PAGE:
I believe that the state administration is supporting another release. Their reasoning probably is as follows: Either the reintroduction will succeed and there will be no need to list in Colorado or the reintroduction will fail after we've made a good faith effort and we will have established that there is no longer suitable habitat in Colorado for lynx. From their perspective this is, then, a win-win strategy.

January 2002
Black-tailed Prairie Dog

Sport shooting of black-tailed prairie dogs was prohibited beginning September 1,2001. Since shooting is still allowed on private lands when damage is occurring, this is, in essence, a ban on shooting on public lands. One of the positive results of this action is that we will be able to see whether prairie dog populations on National Grasslands recover or whether it was plague rather than shooting that was suppressing populations.

The pilot Landowner Incentive Program, which will pay landowners not to control prairie dogs on dry grasslands, is now in place. As you may remember, the Colorado Division of Wildlife (CDOW) has a total of $600,000 available from GOCO for this program. This money must be spent within three years. Four county Soil Conservation Districts (SCDs) have agreed to act as leasing agents for CDOW. They will take competitive bids, evaluate the suitability of habit, and sign contracts with the winning landowners. $40 million has been designated for fiscal year 2002 Interior Department Appropriations Grants through the U.S. Fish and Wildlife Service to state fish and wildlife agencies for landowner incentive programs. This money will be distributed through competitively awarded grants to states and territories to establish, or supplement existing landowner incentive programs.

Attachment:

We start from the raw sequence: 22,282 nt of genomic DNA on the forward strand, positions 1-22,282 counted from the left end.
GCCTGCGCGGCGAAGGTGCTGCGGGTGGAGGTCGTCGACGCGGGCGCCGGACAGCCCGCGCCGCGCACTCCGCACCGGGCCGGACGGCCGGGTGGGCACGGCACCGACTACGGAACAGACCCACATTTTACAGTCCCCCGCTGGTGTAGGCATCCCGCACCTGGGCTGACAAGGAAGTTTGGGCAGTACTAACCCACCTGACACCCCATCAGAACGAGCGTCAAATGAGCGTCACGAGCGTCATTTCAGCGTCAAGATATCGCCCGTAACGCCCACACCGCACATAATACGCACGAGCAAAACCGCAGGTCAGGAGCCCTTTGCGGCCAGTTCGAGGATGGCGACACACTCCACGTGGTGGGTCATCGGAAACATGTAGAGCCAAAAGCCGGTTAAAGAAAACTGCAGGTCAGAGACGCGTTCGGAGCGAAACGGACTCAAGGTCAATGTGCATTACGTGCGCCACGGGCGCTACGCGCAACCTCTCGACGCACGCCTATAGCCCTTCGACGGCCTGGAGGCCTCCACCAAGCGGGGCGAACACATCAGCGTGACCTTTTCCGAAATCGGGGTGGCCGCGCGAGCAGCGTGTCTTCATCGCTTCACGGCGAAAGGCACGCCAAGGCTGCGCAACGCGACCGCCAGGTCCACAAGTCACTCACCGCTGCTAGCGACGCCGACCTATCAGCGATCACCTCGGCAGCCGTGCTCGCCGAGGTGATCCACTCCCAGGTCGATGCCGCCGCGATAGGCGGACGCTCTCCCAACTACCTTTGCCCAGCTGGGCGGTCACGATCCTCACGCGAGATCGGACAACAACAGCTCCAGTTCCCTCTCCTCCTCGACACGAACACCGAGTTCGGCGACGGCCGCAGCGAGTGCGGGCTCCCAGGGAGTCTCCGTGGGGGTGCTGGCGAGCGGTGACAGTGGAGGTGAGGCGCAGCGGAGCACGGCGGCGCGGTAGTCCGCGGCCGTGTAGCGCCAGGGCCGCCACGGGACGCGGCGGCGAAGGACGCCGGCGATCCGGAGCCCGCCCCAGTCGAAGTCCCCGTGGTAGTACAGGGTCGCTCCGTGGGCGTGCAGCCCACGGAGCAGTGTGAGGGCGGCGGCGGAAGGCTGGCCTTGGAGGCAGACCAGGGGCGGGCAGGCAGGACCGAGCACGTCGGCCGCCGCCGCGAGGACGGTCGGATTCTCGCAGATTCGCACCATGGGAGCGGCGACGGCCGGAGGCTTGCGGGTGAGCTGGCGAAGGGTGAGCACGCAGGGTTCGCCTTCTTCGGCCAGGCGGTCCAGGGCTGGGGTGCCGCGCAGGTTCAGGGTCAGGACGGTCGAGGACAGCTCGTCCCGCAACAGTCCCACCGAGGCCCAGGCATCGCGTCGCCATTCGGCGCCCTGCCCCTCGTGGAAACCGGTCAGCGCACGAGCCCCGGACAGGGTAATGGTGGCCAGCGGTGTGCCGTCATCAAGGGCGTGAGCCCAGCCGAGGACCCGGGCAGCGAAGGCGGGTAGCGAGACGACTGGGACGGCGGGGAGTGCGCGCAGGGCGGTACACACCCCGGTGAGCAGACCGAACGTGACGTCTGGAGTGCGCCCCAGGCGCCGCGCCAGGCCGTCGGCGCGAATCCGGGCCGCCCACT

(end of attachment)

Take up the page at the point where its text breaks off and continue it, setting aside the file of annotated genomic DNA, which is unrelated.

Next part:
Preliminary aerial survey results for northeast Colorado will be available in December to give us a comparison with EDAW acreage data. The acreage target work group established by CDOW is continuing to meet to establish long term acreage goals for active black-tailed prairie dog colonies in Colorado. We are attempting, at the same time to set rules for what restrictions might be applied (or lifted) when acreage falls below or exceeds certain specified levels.

A preliminary prairie dog management plan is being developed by CDOW personnel and will be available by early 2002. A stakeholder group of all interested parties will be established to revise or modify this plan in order to reach a consensus among interested stakeholders. This activity will be moderated or facilitated by personnel from the CDOW Human Dimensions Group. Judging from past efforts of this kind, this could well be a long and arduous process.


P.O. Box 493
Boulder, CO